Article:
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What happens if I get COVID and can’t work?

Updated: Mar 7

Living with COVID in our society might be something we need to accept, but it’s also important to consider what happens if you can’t work due to COVID. What happens to your income, and how do you replace it?

Turns out, the older you get, the more chance you have of falling ill – just like a hangover, it gets worse as you get older (or so they say, but I’m usually out for like a week after drinking, and I’m 25).


But that doesn’t mean those Gen Z and Millennials don’t ever fall ill, especially since COVID appears to affect everyone in different ways. And in the worst cases, illness can mean the odd day/week or even month off work. And on average, a UK employee takes 7 days off work in a year (Helix Law).


When the pandemic started all the way back in 2020 (where has the time gone?!), it was scary for everyone. And today, although COVID is still at large, those young and healthy are more confident that it’ll be less fatal for them.


But what happens if you can’t work due to COVID and you need to take time off work? What happens to your income, and how do you keep up with your expenses?


How does your employer or the government help you?

Some employers in the UK offer paid sick leave that’s usually for two weeks per year, or even paid sick leave specifically for COVID (check with your HR team!). But that might not be long enough to get to full recovery.


With post-COVID symptoms like anxiety, brain fog and more, some of us need more time to recover, and if paid sick leave isn’t something our employer offers for more than two weeks (or at all!), you start to lose your income.


The government also offers Statutory Sick Pay for employees in the UK, which pays out £96.35 per week (Feb 2022), and your employer is legally required to pay you this for up to 28 weeks if you’re too ill to work (gov.uk). But who can live off that?! I mean, that can barely cover the rent!


There are other ways your employer could support you too. And yes, you could dip into your savings (if you’ve saved enough), but research by Raisin UK says Squigglers have between only £3,500 to £6,000 in savings – that’s not going to last too long, and also wouldn’t you rather spend that money on something more rewarding?



If you’re a freelancer, here’s how you could get financial support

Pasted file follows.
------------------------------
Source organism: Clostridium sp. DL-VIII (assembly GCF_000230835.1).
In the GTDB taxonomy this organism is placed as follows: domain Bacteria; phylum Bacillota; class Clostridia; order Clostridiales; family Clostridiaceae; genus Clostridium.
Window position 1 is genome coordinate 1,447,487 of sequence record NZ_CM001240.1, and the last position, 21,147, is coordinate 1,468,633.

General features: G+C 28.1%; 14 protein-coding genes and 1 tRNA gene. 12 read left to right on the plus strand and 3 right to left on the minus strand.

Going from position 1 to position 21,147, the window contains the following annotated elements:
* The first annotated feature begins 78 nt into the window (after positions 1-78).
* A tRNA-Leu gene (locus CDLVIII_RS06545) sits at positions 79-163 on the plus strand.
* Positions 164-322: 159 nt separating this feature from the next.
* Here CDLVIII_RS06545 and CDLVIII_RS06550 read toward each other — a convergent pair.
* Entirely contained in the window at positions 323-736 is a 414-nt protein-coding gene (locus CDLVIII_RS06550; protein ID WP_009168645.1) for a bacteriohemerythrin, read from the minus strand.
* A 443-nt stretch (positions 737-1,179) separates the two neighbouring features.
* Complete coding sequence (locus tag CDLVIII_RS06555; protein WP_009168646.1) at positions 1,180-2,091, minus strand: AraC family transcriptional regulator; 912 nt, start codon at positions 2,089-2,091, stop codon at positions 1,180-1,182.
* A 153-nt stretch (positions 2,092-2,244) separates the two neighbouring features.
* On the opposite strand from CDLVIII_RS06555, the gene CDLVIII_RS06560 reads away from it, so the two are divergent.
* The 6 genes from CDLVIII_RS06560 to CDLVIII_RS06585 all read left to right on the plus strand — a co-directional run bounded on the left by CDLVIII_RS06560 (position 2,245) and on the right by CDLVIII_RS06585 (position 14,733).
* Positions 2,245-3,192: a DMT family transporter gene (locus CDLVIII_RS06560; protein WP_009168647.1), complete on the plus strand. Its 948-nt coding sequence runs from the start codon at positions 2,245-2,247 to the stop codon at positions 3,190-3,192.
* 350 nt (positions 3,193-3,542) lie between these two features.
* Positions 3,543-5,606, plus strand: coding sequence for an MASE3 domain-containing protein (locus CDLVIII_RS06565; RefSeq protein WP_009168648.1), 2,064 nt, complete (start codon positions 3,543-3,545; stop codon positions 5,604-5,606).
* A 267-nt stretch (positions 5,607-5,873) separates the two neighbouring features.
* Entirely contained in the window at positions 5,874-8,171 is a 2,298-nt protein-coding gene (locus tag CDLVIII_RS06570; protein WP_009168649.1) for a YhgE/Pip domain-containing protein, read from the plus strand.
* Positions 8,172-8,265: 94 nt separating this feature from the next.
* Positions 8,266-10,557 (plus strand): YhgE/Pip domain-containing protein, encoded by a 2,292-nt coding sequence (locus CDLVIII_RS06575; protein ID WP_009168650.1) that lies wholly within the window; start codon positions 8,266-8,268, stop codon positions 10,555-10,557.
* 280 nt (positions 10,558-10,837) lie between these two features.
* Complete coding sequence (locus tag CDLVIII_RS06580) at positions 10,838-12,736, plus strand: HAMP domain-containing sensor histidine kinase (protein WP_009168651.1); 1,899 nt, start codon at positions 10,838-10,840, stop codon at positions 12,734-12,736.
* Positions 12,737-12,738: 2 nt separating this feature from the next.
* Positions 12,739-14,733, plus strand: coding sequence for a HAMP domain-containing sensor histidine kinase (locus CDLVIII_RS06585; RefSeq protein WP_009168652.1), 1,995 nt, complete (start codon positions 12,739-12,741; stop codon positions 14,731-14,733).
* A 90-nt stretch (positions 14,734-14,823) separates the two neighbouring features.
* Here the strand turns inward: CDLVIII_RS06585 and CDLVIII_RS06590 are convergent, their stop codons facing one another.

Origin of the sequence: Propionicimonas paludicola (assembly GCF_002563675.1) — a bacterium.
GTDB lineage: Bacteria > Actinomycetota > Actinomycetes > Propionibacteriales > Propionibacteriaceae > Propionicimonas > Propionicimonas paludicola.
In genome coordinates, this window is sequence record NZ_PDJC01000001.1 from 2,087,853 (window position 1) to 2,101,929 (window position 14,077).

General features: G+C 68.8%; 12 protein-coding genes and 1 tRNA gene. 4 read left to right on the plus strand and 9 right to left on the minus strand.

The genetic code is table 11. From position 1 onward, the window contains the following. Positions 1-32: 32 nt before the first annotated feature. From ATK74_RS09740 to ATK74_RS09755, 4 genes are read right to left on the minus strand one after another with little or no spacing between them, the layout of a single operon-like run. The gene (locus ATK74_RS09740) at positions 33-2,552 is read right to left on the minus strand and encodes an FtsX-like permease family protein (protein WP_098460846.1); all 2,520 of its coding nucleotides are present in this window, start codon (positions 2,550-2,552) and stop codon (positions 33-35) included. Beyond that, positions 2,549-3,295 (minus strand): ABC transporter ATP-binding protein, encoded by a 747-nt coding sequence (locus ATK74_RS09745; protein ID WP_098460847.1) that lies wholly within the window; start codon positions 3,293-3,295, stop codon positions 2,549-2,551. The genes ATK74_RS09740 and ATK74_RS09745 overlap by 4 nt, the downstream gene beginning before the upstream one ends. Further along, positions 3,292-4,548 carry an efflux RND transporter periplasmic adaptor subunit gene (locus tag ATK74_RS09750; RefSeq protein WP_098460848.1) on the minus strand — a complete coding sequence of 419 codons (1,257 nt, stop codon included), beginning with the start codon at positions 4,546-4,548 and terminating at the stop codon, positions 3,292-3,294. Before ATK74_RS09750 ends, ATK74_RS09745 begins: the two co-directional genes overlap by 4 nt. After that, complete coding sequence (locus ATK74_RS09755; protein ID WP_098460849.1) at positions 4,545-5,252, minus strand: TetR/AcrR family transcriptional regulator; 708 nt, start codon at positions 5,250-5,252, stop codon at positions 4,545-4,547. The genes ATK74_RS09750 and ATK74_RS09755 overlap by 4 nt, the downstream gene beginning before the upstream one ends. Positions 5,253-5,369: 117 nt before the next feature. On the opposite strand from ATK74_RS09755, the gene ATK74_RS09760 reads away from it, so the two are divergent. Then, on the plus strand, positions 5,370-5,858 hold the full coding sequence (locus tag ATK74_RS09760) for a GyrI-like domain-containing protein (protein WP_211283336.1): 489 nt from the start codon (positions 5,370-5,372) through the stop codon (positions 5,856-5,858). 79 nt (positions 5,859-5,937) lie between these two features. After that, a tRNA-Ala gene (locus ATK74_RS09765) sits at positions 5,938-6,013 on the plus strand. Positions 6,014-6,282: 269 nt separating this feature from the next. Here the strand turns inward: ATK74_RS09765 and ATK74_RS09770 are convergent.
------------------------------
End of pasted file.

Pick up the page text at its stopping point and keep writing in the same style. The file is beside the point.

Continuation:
Now if you’re a freelancer or work in the gig economy, things work a little differently.

Obviously, you don’t get paid sick leave – you’re your own boss, which is great, but it also means that if you don’t work, you’re not getting the income into your account.

Plus, as someone who’s self-employed, you’re not covered by Statutory Sick Pay (or the furlough scheme that was so popular early pandemic!). There’s another scheme called Employment and Support Allowance (ESA) that could help, but only if you’ve made enough National Insurance contributions (always strings attached, eh?).


So, what can I do to financially protect myself if I get COVID?

Well, freelancer, gig economy or a corporate 9-5, you’ve got to look out for yourself if you happen to get COVID and can’t work.


Some of the basic things you could do is start building an emergency fund, and work towards your savings goal. A good rule of thumb is to save three months’ worth of rent and expenses in your fund.


Another strong option is getting income protection insurance. It’s a financial product that basically replaces 50% to 70% of your income if you can’t work due to illness or accident, for as long as you need it.


It’s a good idea to get it regardless of any other employee benefits or savings you may have as it can just complement the other ways you’re financially protected (and you could use those savings for a holiday when we’re allowed to travel properly again). And if you’re a freelancer, or self-employed, income protection insurance could help you right away. Find out more about income protection insurance here.


Just remember, your physical and mental health should always come first. So it’s important to make sure your money is protected so you can prioritise your health if the dreaded C-word ever does hit.